A Postulator's JottingsThe annual pilgrimage to Littlemore took place on Saturday October 5th. This was to commemorate the anniversary of the reception into full communion with the Catholic Church of John Henry Newman, which took place at Littlemore on October 9th, 1845, at the hands of the Passionist missioner-priest, the future Blessed Dominic Barberi.
This year the Mass was celebrated in the parish church by our Archbishop Emeritus, Maurice Couve de Murville, always a keen supporter of Cardinal Newman’s Cause.
The Archbishop preached on Newman’s two conversions: as a teenager, when he embraced an almost Calvinist view of Christianity and came to understand the close relationship which exists between the individual believer and God; and secondly, in 1845, when he became a Catholic and embraced the fullness of revealed truth in the Church. The Archbishop reminded us of the reasons which led Newman to become a Catholic and the effects this had both on himself and others, then and now. Inter alia, he mentioned Newman as being a sensitive man. Often when this is said of the Cardinal it is not meant as a compliment: he was prickly, easy to take offence etc. etc – so the argument runs. However, the Archbishop said we should thank God that Newman is a sensitive saint – a man who could feel and respond to people and situations on a deeply human level – therefore something very positive and helpful to others in their anxieties.
After Mass and lunch the pilgrims had a tour of the Anglican parish church and were warmly welcomed by the Vicar, the Revd Bernhard Schünemann. John Henry Newman, whilst Vicar of S. Mary’s, Oxford, built the church at Littlemore, and his own mother, Jemima, laid the foundation stone. The party then had a tour of The College, where Newman and his friends lived prior to becoming Catholics. This is now cared for by the Sisters of The Work, who made us very welcome. It was a particular joy to visit the Chapel – the altar is the table F. Dominic Barberi used for Mass on the day after Newman’s reception – and the Library, which now also houses an impressive collection of Newman memorabilia.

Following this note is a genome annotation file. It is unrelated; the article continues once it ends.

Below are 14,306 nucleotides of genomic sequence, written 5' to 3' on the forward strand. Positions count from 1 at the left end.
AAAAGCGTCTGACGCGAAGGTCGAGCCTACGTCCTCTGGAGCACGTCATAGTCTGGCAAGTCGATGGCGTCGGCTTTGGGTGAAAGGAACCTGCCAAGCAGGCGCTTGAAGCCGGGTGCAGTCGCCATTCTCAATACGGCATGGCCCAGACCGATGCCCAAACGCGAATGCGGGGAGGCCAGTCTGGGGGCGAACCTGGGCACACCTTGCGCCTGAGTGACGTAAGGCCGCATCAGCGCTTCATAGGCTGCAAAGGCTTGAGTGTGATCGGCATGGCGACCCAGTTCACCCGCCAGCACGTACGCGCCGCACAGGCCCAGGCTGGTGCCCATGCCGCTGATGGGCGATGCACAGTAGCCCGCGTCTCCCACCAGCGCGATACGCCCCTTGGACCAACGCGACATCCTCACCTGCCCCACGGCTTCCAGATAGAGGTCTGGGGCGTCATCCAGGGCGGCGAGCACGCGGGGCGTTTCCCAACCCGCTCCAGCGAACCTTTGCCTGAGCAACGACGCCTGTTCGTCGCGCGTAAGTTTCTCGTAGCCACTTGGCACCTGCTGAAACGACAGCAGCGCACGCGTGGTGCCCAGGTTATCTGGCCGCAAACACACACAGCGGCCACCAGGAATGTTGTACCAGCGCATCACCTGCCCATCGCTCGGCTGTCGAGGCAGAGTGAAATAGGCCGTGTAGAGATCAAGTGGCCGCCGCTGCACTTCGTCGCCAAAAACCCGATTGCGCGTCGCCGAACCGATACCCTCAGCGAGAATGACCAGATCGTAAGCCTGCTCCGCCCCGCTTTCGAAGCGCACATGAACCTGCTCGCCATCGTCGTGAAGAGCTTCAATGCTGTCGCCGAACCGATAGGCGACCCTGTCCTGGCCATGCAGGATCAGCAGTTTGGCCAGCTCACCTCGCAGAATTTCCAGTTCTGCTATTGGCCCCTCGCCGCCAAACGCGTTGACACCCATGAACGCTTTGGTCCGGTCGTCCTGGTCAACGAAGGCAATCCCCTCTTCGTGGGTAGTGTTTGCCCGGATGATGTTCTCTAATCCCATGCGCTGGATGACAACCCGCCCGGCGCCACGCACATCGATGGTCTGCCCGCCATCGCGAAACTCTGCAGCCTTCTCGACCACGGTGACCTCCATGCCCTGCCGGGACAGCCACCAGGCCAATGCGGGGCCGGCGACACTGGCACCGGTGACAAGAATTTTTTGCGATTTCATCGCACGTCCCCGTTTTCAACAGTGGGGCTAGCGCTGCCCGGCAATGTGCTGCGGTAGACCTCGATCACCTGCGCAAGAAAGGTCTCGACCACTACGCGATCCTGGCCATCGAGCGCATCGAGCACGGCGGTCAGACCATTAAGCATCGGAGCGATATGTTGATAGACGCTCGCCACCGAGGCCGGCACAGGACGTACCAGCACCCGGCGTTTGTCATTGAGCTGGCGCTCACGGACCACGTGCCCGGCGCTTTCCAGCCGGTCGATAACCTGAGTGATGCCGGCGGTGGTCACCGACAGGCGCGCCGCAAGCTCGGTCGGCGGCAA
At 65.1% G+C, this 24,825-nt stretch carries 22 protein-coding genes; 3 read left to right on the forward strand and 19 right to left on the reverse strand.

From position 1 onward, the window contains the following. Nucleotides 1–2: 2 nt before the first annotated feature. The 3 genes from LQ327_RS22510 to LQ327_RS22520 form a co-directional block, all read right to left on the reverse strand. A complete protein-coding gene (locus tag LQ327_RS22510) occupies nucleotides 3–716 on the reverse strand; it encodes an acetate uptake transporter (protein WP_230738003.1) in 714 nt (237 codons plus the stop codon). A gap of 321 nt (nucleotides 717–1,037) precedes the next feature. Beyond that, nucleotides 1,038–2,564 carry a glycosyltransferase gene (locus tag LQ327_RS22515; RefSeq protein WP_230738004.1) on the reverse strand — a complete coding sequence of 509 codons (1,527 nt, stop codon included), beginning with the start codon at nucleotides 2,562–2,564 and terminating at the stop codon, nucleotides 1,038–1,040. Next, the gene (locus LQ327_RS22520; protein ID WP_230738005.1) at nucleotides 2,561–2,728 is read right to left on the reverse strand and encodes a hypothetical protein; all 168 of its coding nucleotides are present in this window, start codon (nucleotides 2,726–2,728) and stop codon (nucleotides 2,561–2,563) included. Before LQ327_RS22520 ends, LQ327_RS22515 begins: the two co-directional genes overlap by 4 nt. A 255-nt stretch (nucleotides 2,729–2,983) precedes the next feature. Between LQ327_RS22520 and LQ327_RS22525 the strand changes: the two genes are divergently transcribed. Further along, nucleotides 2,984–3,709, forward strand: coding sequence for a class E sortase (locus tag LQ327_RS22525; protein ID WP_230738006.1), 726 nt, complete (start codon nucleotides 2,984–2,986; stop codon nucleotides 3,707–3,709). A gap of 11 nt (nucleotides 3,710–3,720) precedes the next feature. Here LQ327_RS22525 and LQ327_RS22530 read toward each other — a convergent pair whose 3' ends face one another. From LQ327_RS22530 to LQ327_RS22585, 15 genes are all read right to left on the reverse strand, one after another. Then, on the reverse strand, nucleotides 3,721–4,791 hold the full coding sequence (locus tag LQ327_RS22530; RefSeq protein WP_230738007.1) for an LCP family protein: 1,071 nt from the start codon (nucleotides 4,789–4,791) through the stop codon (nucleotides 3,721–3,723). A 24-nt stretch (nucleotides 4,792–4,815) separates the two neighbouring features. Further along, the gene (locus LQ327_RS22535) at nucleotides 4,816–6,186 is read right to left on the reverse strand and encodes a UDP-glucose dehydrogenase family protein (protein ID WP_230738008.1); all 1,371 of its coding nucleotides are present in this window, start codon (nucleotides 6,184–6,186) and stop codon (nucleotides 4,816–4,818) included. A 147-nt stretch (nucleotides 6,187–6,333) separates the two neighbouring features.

The day ended with a stop at the Oxford Oratory, where we had prayers and Benediction in honour of S. Luigi Scrosoppi, an Oratorian canonised eighteen months ago and whose feast day it happened to be. All in all then, a most pleasant and inspiring day.
This month we expect a visit from F. Drew Morgan, a priest of the Pittsburgh Oratory. He combines his work as a university chaplain with study of Cardinal Newman’s life and writings. It is hoped that F. Morgan will soon become a Vice-Postulator for Cardinal Newman, with special responsibility for the progress of his Cause in the United States of America.
Finally, by the time this column is read, I shall be packing my bags to move to Rome for a few months. Each year the Congregation for the Causes of Saints organises a study programme for Postulators and it is my turn to take part in it. The course covers the theology and history of canonisations, the nature of holiness and the writing of saints’ lives. It also deals with the various canonical procedures which have to be gone through to present evidence of miraculous cures, as and when they occur.
It promises to be an interesting and informative few months, although it will be strange being a student again after such an interval, with the prospect of an exam in the Spring! Prayers please!
The next few Jottings will therefore be sent from Rome: I am sure it will not be too difficult to find something of interest to relate!
The Very Rev’d Paul Chavasse